JOINT BASE LEWIS-McCHORD, Wash. (Feb. 14, 2012) -- As 1st Sgt. Tauese Tupua strolled through an open stretch of training area Feb. 10 during a recent field exercise with his battalion, he summed up in his own words the near future of Army operations.

"The days of riding around in mine-resistant, ambush protected vehicles are coming to an end," he said.

And his proof lay just feet from him in the form of a deeply and immaculately dug trench, shrouded in thick fir tree branches: a traditional foxhole the likes of which many of today's Soldiers see in basic training and never again.

But now, training for the 864th Engineer Battalion is, as Tupua says, going with the rest of the Army, back to the basics -- back to the old way of doing things and away from the counter-insurgency fight with which it has grown so familiar.

"We've been focusing the last 10 years on the Global War on Terror," said Tupua, first sergeant for the 617th Engineer Company, an 864th Engineer Battalion asset. "The days of Soldiers actually getting on the ground, fighting force-on-force, digging a fighting position to standard -- we kind of lost that in the Army."

But during the exercise, which lasted from Feb. 3 to Feb. 13 and brought back more shooting, more live-fire exercises, more ground movement and more time spent roughing it in the elements, that all changed.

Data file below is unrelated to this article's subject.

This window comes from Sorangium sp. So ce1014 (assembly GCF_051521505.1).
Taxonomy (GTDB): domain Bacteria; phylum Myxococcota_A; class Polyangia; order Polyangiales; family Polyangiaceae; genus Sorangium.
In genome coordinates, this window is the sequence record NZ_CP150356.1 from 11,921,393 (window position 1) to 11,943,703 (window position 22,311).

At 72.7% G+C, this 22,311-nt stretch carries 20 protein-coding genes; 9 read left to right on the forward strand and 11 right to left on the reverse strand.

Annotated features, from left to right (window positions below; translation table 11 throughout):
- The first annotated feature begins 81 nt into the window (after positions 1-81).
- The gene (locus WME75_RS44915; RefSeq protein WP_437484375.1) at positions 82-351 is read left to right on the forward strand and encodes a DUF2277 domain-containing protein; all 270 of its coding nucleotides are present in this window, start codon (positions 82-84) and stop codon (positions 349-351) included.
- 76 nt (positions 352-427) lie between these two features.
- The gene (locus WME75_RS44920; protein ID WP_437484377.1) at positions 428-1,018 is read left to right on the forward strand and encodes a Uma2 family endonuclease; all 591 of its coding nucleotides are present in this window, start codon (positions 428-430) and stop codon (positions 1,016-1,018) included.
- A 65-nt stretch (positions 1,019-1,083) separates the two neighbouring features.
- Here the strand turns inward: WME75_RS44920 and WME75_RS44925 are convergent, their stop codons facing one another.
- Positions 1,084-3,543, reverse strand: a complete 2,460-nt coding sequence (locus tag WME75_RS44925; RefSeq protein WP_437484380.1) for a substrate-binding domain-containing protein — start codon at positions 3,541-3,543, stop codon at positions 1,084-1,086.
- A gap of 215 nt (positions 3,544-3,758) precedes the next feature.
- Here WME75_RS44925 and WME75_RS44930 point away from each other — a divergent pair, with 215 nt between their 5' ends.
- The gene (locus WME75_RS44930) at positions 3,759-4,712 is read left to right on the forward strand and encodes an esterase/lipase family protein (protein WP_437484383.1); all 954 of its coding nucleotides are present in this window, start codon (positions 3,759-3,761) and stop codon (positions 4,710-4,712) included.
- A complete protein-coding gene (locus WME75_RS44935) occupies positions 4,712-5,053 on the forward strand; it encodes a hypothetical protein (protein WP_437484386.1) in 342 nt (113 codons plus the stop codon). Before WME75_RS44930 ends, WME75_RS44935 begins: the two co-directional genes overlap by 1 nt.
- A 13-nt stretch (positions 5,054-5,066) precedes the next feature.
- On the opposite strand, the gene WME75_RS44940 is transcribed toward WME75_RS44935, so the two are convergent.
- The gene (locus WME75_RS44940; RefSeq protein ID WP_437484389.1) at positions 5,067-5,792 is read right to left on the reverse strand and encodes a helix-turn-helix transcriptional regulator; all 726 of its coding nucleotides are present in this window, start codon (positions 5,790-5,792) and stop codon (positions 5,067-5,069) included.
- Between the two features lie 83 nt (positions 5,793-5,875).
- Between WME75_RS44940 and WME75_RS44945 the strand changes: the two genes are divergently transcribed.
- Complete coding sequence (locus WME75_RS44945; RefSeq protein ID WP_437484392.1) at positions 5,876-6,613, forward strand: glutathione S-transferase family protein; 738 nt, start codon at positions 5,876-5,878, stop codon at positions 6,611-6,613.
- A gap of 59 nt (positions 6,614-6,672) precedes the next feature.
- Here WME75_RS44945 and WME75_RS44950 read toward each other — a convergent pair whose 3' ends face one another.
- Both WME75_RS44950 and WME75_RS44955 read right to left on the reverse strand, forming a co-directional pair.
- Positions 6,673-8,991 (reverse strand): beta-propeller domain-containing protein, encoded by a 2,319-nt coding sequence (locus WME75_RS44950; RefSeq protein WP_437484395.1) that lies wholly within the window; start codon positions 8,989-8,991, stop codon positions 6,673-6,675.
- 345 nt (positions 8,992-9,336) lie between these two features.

"Previous exercises we were worrying about convoy briefings, moving in convoys and how to react to an improvised explosive device," said Tupua, a native of American Samoa. "That's how we were fighting the last 10 years."

"But it's going away," he said. "Iraq is shut down and Afghanistan is the next to shut down. So, we're going back to force on force."

Over the 10 days the battalion spent in the field, its engineers grew more familiar with setting up defensive base camps in preparation for any type of future enemy, reacting to enemy contact and protecting themselves while simultaneously performing their tasks as horizontal construction engineers.

Wherever the companies moved, their Soldiers pulled round-the-clock perimeter security, dug fighting positions and remained vigilant and ready for an attack, shifting their training focus more toward infantry-style ground tactics than ever before.

"The whole goal is to establish a defense -- to be able to defend yourself when there's nobody there for you," Tupua said. "The way we fight (now), we're always depending on the infantry to secure us."

Spc. Anthony Reed, who spent nearly two days' time constructing a triangulation of foxhole fighting positions with a few of his fellow Soldiers, has been in Tupua's company three years.

He can recall training in the past on convoy operations and reaction to improvised explosive devices, or IEDs -- skills that more resembled the conflicts in Iraq and Afghanistan.

"It was all geared more toward the war now, and that's what everyone's used to and we trained on as soon as I came in, up until now," said Reed, a heavy equipment operator.